Three Ways Writers Screw Up Mental Health

I mentioned this at a Gen Con panel, and Mike Shel made some great additional comments that prompted this post. There are three big ways that writers fuck up when it comes to mental illnesses (and media in general, thus people in general).

Schizophrenia doesn’t mean Dissociative Identity Disorder

This is schizophrenia. This is dissociative identity disorder (also known as multiple personality disorder). They are not the same thing, regardless of how often media uses them interchangeably.

Not only do people use them interchangeably, but some also use schizophrenia as a synonym for hallucinations (which is a part of, but not the whole of, this condition). And folks use dissociative identity disorder to mean full-blown “fully realized identities who aren’t aware of each other” conditions, which is the rarer form of this.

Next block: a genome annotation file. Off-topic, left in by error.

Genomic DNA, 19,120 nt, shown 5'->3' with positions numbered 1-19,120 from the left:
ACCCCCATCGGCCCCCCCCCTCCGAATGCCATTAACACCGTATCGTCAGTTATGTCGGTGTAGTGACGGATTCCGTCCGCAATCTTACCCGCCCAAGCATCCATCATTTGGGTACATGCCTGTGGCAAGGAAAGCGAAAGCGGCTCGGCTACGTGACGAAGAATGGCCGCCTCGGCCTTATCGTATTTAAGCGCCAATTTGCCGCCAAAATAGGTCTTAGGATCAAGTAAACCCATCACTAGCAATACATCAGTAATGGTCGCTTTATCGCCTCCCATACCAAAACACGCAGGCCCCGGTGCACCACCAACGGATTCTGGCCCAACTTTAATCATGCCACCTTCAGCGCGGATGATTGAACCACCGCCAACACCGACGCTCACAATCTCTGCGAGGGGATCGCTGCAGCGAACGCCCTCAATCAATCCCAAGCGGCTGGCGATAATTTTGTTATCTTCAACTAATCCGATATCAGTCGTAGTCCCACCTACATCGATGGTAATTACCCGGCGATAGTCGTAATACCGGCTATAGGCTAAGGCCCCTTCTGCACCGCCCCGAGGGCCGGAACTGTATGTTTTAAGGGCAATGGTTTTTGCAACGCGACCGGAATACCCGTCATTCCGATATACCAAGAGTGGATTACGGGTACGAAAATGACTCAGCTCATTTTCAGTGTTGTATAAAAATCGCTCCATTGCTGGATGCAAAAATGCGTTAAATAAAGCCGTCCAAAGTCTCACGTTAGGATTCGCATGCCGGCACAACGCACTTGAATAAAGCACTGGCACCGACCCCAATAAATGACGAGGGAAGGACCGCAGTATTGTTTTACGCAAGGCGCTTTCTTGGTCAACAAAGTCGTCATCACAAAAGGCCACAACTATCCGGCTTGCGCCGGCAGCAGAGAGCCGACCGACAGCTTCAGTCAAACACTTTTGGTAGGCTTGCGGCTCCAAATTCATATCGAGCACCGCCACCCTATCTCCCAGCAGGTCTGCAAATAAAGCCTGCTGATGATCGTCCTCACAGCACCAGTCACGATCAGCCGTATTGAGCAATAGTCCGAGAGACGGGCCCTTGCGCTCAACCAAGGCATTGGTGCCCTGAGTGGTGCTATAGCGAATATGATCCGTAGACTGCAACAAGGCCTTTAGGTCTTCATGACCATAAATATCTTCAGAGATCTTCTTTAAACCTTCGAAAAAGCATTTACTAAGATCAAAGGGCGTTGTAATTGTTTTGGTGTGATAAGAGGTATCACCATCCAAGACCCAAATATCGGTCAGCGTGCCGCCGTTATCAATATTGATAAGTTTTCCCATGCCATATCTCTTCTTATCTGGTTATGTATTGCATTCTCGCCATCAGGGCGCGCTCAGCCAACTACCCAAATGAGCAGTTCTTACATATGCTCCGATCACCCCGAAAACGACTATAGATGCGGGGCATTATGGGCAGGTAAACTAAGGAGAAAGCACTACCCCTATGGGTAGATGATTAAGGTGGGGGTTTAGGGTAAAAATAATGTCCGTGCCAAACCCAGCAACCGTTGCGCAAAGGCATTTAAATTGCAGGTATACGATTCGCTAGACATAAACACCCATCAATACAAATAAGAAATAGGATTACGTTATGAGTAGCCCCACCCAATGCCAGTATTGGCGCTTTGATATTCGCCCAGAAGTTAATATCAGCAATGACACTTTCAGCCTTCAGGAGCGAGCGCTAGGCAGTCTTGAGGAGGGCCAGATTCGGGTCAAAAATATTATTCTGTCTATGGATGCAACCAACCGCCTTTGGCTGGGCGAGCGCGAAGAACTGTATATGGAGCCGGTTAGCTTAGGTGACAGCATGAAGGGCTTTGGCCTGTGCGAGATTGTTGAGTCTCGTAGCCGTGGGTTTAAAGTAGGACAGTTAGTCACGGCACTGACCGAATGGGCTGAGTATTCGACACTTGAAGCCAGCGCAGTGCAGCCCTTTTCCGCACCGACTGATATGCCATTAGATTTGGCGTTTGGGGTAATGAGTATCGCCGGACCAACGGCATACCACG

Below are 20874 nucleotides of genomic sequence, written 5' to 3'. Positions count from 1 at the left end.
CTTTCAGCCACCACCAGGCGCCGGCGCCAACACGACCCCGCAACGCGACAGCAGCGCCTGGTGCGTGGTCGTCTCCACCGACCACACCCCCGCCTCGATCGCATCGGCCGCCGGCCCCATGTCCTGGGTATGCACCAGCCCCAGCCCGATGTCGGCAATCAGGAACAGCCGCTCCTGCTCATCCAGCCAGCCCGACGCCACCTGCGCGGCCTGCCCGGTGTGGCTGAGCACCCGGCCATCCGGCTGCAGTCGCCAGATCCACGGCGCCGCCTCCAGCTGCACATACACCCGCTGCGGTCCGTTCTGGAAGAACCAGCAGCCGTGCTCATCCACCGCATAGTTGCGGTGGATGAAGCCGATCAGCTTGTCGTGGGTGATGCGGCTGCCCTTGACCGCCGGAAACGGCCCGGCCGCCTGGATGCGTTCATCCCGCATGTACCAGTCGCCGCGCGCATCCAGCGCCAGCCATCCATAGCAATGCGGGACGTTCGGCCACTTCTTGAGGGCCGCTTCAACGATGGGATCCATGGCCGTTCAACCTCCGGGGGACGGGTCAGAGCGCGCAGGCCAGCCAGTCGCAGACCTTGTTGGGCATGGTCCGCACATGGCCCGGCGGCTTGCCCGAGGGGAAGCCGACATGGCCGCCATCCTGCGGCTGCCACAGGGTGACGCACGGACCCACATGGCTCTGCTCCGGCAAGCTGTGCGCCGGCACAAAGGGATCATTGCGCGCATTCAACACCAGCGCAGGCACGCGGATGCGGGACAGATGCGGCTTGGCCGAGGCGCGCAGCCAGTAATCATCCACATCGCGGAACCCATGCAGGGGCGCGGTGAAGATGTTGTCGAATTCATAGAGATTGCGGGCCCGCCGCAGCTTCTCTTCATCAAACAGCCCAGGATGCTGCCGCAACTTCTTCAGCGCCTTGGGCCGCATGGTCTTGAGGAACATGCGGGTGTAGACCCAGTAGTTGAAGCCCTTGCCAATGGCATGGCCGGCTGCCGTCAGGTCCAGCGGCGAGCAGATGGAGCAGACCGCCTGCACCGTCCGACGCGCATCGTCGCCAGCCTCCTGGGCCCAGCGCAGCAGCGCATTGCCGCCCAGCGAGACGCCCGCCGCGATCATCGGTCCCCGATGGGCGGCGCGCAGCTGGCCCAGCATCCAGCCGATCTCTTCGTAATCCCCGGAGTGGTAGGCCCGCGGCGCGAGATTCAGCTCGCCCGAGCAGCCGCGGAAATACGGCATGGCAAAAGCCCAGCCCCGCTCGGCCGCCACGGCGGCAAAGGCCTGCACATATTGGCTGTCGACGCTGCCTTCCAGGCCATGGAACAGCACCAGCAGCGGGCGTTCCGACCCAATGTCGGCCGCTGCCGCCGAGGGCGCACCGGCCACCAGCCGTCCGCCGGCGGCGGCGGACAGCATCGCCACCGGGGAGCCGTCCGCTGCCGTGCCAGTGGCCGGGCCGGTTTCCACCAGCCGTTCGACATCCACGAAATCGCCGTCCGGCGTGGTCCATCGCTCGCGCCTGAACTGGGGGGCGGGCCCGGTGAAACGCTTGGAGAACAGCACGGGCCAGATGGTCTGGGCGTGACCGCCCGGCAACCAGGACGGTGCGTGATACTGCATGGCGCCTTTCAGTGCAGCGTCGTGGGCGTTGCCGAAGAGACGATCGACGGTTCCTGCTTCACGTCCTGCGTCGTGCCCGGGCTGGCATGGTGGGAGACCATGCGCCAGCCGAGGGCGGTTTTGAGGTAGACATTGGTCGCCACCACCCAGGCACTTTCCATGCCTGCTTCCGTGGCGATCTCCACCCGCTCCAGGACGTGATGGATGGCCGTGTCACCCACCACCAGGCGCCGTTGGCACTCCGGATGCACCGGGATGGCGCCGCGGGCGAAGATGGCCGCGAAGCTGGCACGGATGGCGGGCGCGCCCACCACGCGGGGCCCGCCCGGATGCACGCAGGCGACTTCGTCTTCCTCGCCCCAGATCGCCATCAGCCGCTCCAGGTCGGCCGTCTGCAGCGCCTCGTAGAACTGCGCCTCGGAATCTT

If you’re a writer on one of my projects, and you pull one of these out, you’ve better goddamn well know what you’re talking about. And even then, I’m going to give your usage a hairy eyeball because so many people don’t actually know what these conditions mean — a casual use of the word “schizophrenia” will conjure completely contrary thoughts in the head of far too many readers.

Asocial doesn’t mean Antisocial

Many people use “antisocial” to mean “this person doesn’t like hanging around with people/is a recluse/is an introvert.” Everyone who does sounds like a moron, because antisocial personality disorder is a condition that is closer to being a sociopath than it is to being someone who doesn’t like leaving the house.

Here’s more about asociality. And while I’m generally loathe to quote Wikipedia, in this case it’s spot on: